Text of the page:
Theater archives

First Date Lacks Chemistry


First Date is a new and aggressively stupid Broadway musical that follows a young man and woman through a blind dinner-date. Even its lone moment of fun is embarrassing. That moment arrives when the female lead’s phone rings, the call goes to voicemail, and one of the show’s supporting actors leaps to the footlights to sing a song called “Bailout.” The actor, wearing loud blue glasses and a granny scarf, is supposed to be the female lead’s gay best friend, and for two minutes he embodies every tragic, swishy caricature of gay manhood yet imagined. He prances, minces, and lisps—and, of course, he is alone on this night, his sole joy in life being a chance to play a walk-on part in his female bestie’s romances. He has called, he explains to the voicemail, to give her a handy excuse to ditch her date, should ditching be necessary. (To wit: “Bailout.”) The scene would have been dumb and dated 20 years ago; now it’s merely baffling. But “Bailout” is fast and rhythmically interesting, and actor Kristoffer Cusick graces it with more verve and ‘tude than it deserves. He works hard for our applause, and earns it. Barely.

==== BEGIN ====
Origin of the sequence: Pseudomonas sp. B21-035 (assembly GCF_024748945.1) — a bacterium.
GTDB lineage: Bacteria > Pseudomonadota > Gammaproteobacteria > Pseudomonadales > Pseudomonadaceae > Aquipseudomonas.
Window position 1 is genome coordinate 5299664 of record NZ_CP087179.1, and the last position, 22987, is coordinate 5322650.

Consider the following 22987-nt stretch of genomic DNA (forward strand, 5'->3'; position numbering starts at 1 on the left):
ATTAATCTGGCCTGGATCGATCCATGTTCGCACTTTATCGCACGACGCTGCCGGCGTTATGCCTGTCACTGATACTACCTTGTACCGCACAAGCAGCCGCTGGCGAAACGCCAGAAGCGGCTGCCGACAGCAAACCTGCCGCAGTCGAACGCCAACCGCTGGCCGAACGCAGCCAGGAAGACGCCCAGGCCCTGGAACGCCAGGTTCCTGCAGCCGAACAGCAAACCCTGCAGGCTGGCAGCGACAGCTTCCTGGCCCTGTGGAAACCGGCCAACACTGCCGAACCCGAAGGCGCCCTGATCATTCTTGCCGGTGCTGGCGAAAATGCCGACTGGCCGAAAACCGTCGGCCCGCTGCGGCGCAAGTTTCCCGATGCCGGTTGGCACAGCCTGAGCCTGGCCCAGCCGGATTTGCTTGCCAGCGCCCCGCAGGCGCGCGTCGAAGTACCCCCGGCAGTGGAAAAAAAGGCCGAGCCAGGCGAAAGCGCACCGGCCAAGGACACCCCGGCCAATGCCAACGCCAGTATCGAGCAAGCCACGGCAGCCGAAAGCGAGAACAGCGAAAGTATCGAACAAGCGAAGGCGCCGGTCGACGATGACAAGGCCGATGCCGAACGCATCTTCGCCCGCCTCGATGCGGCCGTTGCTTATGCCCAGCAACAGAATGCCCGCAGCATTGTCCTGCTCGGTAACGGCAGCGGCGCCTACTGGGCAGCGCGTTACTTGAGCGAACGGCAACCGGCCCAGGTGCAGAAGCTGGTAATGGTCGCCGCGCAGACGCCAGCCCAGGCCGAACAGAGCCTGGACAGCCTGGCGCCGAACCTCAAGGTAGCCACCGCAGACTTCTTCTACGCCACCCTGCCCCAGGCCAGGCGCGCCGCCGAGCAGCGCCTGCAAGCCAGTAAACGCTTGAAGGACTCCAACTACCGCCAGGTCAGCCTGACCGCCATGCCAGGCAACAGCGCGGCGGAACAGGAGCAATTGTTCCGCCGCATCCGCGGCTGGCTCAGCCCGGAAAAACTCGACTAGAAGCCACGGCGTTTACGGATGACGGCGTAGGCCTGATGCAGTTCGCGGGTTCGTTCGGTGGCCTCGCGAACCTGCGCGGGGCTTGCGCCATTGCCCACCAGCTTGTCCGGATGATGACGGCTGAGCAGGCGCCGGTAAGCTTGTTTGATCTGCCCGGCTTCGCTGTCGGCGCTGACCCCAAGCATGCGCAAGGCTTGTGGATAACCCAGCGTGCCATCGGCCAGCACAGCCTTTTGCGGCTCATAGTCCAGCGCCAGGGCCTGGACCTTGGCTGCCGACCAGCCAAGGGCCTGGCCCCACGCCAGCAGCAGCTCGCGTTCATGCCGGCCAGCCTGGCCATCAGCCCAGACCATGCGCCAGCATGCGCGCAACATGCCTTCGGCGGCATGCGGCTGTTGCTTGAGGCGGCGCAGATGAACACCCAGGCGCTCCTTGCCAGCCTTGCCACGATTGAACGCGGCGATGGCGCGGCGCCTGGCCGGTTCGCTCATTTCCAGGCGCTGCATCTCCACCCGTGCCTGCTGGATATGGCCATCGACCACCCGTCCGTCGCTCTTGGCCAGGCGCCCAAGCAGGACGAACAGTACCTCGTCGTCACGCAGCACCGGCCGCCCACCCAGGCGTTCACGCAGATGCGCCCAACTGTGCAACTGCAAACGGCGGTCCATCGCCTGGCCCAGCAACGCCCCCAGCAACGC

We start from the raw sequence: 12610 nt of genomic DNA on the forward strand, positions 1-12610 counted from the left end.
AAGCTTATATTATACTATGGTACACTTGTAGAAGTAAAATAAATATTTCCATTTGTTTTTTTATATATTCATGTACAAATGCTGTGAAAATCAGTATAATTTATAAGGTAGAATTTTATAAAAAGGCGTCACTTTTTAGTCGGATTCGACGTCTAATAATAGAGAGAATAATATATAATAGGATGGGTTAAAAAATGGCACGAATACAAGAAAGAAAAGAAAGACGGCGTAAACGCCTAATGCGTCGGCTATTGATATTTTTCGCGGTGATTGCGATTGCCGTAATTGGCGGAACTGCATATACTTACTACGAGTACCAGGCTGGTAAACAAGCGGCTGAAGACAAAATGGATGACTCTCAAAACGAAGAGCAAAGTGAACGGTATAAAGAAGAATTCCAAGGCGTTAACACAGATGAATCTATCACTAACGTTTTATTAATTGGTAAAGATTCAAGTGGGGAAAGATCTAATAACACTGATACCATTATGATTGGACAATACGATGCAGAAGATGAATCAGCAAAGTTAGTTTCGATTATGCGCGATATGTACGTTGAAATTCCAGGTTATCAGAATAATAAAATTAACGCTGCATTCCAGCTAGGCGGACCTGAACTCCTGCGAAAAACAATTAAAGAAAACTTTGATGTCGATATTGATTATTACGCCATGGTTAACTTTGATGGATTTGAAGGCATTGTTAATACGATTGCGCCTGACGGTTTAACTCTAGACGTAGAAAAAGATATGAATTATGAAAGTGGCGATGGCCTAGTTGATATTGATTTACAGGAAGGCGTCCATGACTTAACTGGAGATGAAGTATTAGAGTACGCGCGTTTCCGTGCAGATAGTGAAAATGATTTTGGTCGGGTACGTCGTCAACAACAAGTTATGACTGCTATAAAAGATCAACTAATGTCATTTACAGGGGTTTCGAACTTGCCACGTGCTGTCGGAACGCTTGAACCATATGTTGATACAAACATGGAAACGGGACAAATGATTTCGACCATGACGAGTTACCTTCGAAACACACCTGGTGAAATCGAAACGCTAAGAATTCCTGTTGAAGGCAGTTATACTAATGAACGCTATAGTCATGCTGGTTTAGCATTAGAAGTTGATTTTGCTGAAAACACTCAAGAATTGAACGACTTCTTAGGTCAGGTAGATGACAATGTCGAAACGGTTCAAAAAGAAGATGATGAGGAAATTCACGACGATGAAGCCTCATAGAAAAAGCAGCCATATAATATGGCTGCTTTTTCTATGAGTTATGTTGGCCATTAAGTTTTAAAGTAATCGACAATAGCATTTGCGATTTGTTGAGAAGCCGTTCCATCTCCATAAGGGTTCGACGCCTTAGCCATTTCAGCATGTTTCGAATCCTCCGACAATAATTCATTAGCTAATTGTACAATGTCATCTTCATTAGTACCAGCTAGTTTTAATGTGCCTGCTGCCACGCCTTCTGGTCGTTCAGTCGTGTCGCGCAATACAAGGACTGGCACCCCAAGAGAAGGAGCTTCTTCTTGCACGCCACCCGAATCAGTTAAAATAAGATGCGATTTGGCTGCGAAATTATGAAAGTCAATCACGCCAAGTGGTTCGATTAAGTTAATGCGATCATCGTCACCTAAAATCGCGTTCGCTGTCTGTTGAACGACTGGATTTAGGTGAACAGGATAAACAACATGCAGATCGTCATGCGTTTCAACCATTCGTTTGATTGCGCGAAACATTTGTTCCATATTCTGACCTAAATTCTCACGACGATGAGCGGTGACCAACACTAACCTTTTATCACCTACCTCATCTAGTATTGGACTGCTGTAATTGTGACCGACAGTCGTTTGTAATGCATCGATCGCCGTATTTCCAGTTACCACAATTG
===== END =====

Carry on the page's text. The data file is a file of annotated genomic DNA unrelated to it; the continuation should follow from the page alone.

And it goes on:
No actorly exertions can salvage the rest of the show at the Longacre Theatre. Its minor failings are too numerous to list, but a sampling must include: generic and lifeless “punk” rock, unfunny and obvious Jew jokes, and a plot reliant on a nonsensical deus ex machina employing a boombox and a lonely waiter. But what truly ruins First Date is the failure of its creators—three men, as it happens—to create plausible protagonists. We are told again and again that Aaron (Zachary Levi), the male half of the date, is a “nice” guy: stable, sweet, and safe. Yet when his date, Casey (Krysta Rodriguez), after an hour of cocktails and convo, suggests that maybe she and he should “just be friends,” nice guy Aaron causes a scene and tries to walk out on the bill. He deserves Casey, you see; at least, he deserves to fuck her. The righteousness of his anger is confirmed when Casey—allegedly a confident and with-it “bad” girl—demurely apologizes and tries to shape up. So the evening proceeds peaceably, if a little rape-ishly. Casey should have bailed out. So should we all.